Interview: AJ Schnack, director of Long Gone Summer
AJ Schnack may reside in Los Angeles these days, but the Edwardsville, Il. native and University of Missouri graduate showed off his Midwestern roots in Long Gone Summer, the new ESPN 30-For-30 film about the 1998 home run chase between Mark McGwire and Sammy Sosa.
The film was the culmination of a three-year process for Schnack, who was a journalism student at Mizzou. After speaking with ESPN about a different project, he pitched the idea.
“This had always been in the back of my mind, but I had assumed there was a reason it had not been done yet,” Schnack said. “After a few more conversations it became clear that no one had really been able to get everyone on the same page to do it. If I was able to go out and get the Cardinals and Cubs, along with Mark and Sammy on board with it, we’d be able to make it. That became about a year process.”
Schnack said there were a lot of conversations with McGwire and Sosa prior to filming.
“I think they wanted to understand where I was coming from and what kind of film I wanted to make,” he said. “At the time, neither of them were doing any long-form interviews. They had to think about if this was the right time to tell all those stories and eventually they got to a place where we could do it.”
Schnack does a brilliant job of taking the viewer back to the summer of 1998 in the film. Shots of local establishments in St. Louis and Chicago really help take the viewer back in time.
“You’re trying to evoke a feeling of what that summer felt like,” he said. “You try to use every tool you have to try to create a sense of what was going on during that summer.”
Throughout the film, fans can relive the chase from the very start of the season. There were several backstories going into the season of 1998, like McGwire and Ken Griffey Jr. being touted as the two likely to break the record that season. In Chicago, fans were prepping for another average season, but one without their beloved broadcaster Harry Carrey, who had passed away in the offseason.
One of the biggest undertakings of the film was going through all the footage of that season. Schnack not only had to go through Major League Baseball footage, but footage from ESPN, the 40 interviews he conducted and archival footage that continued to roll in.
“We had all these different games, footage from ESPN, footage from MLB and footage that we had shot as well,” he said. “One of the biggest challenges was that that the archive footage was constantly coming in. This was happening as recently as a couple months ago.”
Schnack had shown McGwire a cut of the film, but after some new material from McGwire’s days in Oakland came up, he had to go back into the film and re-edit a part.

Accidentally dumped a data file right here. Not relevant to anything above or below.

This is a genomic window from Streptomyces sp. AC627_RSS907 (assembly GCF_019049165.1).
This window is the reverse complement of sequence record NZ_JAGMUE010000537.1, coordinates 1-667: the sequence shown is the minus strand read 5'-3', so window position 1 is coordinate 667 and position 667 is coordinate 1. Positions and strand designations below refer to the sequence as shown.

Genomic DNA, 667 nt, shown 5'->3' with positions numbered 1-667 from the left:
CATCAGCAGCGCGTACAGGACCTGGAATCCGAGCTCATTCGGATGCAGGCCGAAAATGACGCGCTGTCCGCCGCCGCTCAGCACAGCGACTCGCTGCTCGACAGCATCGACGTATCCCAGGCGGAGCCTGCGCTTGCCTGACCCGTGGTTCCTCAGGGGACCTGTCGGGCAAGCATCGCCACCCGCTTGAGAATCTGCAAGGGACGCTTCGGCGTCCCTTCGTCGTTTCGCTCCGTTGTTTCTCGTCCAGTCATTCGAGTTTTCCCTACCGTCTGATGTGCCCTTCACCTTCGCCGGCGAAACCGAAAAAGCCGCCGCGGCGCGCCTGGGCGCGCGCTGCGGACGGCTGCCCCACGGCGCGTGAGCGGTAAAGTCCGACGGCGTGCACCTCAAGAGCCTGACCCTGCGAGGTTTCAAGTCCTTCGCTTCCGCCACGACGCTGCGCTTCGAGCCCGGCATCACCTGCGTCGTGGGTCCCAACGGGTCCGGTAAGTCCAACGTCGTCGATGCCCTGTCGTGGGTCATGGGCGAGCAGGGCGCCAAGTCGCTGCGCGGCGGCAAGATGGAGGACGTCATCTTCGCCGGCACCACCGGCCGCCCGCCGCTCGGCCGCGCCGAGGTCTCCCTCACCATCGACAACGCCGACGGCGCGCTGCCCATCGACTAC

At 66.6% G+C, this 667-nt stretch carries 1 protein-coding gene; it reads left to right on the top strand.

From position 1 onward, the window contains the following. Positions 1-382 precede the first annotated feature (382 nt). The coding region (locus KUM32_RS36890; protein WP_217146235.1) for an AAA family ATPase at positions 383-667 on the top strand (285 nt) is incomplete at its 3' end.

Both men talk in detail about the home run race throughout the film. Schnack waits until the end of the film to address the controversy that followed surrounding performance enhancing drugs. Both men saw their images take a major hit following steroid allegations. McGwire has since come clean and been welcomed back by St. Louis fans and MLB. Sosa has never admitted guilt. Sosa has also never been back to Chicago, something that is pointed out in the film.
“I think Mark has talked openly about what he used and how it affected his performance. He was happy to be back around the game. Everyone had said he was an excellent coach,” Schnack said. “Sammy is pretty happy in a lot of aspects of his life, with is family and business interests. I think he would like to be reunited with Chicago at Wrigley. I think he was happy to be involved with a project that took people back to that moment in time and what it really felt like at the time. Hopefully it will happen sooner than later. It’s a situation whose time has come.”
Schnack was able to recruit Jeff Tweedy, who has St. Louis and Chicago ties to make film’s score. Watching McGwire’s 62nd as you hear Tweedy’s guitar riffs twanging quietly under the footage really adds a mystique to the entire moment.
Schnack talked about how important music is to his filmmaking process.
“Music is huge in terms of what it does in a film and how important of a piece it is to watching a film,” he said. “Some of my most creative moments in working on a film are when I’m working with a really great piece of music.”
Along with the haunting soundtrack, fans get a chance to hear Jack Buck and Mike Shannon call McGwire’s homers throughout the film. Shannon is actually interviewed in the movie.
“That was one of my intentions in the film,” Schnack said. “I can remember my dad asking me to ride around with him so we could listen to Mike Shannon and Jack Buck call the games. I used to come home from school in April and May and turn on WGN and listen to Harry Carey doing his thing. So, as a baseball fan I could identify with these voices. That was always going to be a big part of it.”
When asked what the home run chase meant to the game in 1998 and what it means now, Schnack offered his opinion.
“I’ll leave the debate on whether it saved baseball to other people, but I think what I know about that time period is when on 9-8-98 when Mark jumped into the stands and hugged the Maris family, America looked at that and said that’s our national pastime. That’s a reflection of all that is good,” he said. “That feeling lasted for several years. Now, one of the reasons I wanted to make the film is because it was kind of hard to remember that feeling because of what we know about the steroid era, as well as what we don’t know about it.”
Long Gone Summer is available on ESPN and ESPN+.